There must be a rule at White Hart Lane where Scott Parker and Sandro are not allowed to be fit at the same time.
Parker was not required to do a whole boatload that afternoon, considering the blue and white wall that was erected at Loftus Road did not offer a lot going the other direction.
Even when the Hoops did make a break, they often attacked toward Mousa Dembele through Adel Taraabt and Stephanie M’Bia, leaving Parker to track back into a void.
In the meeting at Old Trafford, Sandro was given the task of negating Shinji Kagawa and did so in the first half to great effect as Spurs took a 2-0 lead into the break.
Sandro became more and more attached to the defense in the second half as United piled on the pressure, but his tackling, interceptions and blocks all proved vital in a win that has gone down in Lilywhite lore.
It is likely that Parker will be either told to roam in front of the central defenders or assigned to close down whoever might be in the hole for United.
Given that the Red Devils have pretty much the entire squad to choose from, this could range anywhere from Kagawa, Wayne Rooney or an advanced Tom Cleverley.
What will not be in doubt is that Parker will need to be at the top of his limited-appearance game.
Closing the door to the feet of Robin van Persie will likely be job one, two, three and four, along with stuffing the midfield in much the same way that Shaun Derry did to Tottenham last weekend.
Should this be successful to a large degree, it might force United to go wider to supply the killer pass, not that the visitors will be unwilling to go that route to try to exact a measure of revenge.
The only thing hotter than United’s current form might be their temperament, with probably none-too-few reminders from Sir Alex Ferguson about their failures at home against their opponents this Sunday likely to be ringing in their ears until the final whistle.
With that in mind, the match is likely to be one of the more open affairs anyone will see this season as both clubs will be more than willing to go on the attack.
Tottenham will be looking to get the motors revving after being strung up last week. United will be wanting a slice of redemption along with a few goals to avenge one of their three league losses.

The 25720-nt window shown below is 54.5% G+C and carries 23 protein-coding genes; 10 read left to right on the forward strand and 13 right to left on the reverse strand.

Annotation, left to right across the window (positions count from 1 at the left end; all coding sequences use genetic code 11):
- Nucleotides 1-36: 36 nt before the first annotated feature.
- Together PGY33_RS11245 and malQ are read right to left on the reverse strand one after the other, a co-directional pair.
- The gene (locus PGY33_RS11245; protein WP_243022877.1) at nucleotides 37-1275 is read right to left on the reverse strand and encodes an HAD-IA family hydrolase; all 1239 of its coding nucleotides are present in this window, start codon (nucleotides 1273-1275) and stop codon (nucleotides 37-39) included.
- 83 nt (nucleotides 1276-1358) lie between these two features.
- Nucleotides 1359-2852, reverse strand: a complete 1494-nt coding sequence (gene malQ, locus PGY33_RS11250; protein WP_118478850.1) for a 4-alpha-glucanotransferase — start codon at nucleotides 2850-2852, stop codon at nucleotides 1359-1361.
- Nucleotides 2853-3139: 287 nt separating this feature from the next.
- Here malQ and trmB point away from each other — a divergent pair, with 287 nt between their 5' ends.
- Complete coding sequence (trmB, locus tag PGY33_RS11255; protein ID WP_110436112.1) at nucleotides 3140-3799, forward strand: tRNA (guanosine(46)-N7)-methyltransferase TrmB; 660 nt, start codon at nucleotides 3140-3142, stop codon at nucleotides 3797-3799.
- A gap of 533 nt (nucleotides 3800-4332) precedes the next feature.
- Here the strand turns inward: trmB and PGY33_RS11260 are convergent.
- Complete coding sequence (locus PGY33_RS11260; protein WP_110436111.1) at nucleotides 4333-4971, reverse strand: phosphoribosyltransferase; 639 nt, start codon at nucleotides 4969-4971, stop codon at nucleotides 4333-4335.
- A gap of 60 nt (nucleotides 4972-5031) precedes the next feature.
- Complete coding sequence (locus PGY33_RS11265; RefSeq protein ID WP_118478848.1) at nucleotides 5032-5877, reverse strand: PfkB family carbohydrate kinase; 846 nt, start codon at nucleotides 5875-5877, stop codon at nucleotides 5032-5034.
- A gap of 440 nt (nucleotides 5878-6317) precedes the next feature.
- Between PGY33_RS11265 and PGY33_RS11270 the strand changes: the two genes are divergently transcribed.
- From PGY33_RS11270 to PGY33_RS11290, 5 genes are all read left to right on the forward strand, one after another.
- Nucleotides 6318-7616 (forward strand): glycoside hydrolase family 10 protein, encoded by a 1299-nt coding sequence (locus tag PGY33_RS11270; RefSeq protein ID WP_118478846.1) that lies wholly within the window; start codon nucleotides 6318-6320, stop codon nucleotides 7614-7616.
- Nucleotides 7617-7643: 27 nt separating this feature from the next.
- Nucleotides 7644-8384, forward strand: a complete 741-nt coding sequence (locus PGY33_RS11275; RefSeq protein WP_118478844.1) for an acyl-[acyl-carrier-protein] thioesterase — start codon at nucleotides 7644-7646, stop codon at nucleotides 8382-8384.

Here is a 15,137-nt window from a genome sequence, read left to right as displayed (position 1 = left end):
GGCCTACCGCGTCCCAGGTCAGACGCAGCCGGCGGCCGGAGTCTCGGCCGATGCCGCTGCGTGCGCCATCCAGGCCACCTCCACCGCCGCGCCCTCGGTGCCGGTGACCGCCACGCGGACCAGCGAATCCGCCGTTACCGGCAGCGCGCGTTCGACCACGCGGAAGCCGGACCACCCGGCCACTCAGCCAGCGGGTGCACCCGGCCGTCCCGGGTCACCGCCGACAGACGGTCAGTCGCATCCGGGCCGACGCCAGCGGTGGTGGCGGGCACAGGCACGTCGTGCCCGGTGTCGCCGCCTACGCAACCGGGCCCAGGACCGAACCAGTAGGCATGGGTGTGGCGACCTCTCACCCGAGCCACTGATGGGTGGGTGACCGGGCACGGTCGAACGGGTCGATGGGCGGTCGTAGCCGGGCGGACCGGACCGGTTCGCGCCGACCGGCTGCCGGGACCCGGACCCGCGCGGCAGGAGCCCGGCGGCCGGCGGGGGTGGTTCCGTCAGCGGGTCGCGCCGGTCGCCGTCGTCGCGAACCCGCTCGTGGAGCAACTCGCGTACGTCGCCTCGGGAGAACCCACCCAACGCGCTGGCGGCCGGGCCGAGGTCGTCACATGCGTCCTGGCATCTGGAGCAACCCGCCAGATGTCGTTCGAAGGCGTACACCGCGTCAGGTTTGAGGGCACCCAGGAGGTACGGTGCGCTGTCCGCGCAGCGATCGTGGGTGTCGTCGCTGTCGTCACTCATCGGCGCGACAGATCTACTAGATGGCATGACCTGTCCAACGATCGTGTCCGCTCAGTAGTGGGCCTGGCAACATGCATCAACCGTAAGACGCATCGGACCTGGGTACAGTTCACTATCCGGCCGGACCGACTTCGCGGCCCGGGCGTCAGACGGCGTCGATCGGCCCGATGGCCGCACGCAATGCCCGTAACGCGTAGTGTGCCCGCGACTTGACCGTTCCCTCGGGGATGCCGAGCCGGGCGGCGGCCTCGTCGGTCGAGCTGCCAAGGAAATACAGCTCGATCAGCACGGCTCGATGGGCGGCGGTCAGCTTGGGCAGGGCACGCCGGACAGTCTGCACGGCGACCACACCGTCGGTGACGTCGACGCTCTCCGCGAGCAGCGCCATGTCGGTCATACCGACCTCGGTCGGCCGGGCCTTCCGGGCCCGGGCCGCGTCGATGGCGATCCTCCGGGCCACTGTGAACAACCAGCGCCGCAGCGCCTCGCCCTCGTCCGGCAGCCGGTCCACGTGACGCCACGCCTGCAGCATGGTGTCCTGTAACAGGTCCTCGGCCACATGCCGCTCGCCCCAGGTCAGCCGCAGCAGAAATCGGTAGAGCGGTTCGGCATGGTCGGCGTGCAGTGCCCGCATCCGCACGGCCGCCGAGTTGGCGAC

Scott Parker’s play in the midfield, breaking up play, shackling whomever he is assigned to steward and providing the odd outlet ball will all be vital in ensuring that Tottenham take something out of the Sunday clash.
When Fair Is Never the Case
Rarely do financial headlines make much of an impact in the sporting world unless the club is floundering about like a fish out of water.
It therefore takes something rather unusual to grab the attention of people, but Tottenham’s ownership managed to do that recently.
FIFA’s Financial Fair Play—which might as well be called FIFA’s Old Boy’s Clubhouse Rules—has been one of the more contentious talking bits since its introduction.
For those unfamiliar, it is effectively a break-even scheme designed to prevent floods of cash from new owners with money to burn buying success without having to be a historically decadent club.
The FA Chairmen have kicked the tires on this before, but until December’s meeting, it had rarely been more than a cover for the formal elite clubs to maintain their grip on their hierarchical places against the likes of the Chelsea, Manchester City, PSG and Malaga.
When Arsenal submitted a plan to consider harsher restrictions on clubs (by applying the FFP laws to the letter), the Gunners were joined by three other clubs.
Manchester United were obvious candidates, being England’s foremost club and largest money-winner. Liverpool have not been in the title hunt lately, but being one of the traditional power clubs in England, it did not surprise too many to see their name on the list.
The fourth, as you might have guessed, was Tottenham.
Given that Spurs are not a revenue spinner like Manchester United, do not currently have the stadium that Arsenal does nor the championship pedigree of Liverpool, their inclusion is, well, odd on initial appearance.
It’s not odd in a money sense, however. Tottenham, much like the other three clubs in question, are not looking for “fair” play.
They’re looking to crush rebellion where it stands.
Chelsea and City have upset the applecart to the point where there is now a fear among Premier League owners that the next club to be taken over will introduce the kind of competition that will finally break the “big four” up for good.
Spurs are not even one of the big four, yet are trying to take some form of moral high ground in a scenario that simply means they fear that if a club like Everton ever get solid financial backing, White Hart Lane will be subject solely to Europa League football.
It’s hard to make sense of the move for Tottenham, though. Unless the Northumberland Project is hitting the ground soon—the last update to Tottenham’s official website on the subject was in February of 2012—Spurs are not going to match the other three in revenue.
It seems more likely that the board at Tottenham is more afraid of the next City popping up, rather than being strong enough to handle them when they do.
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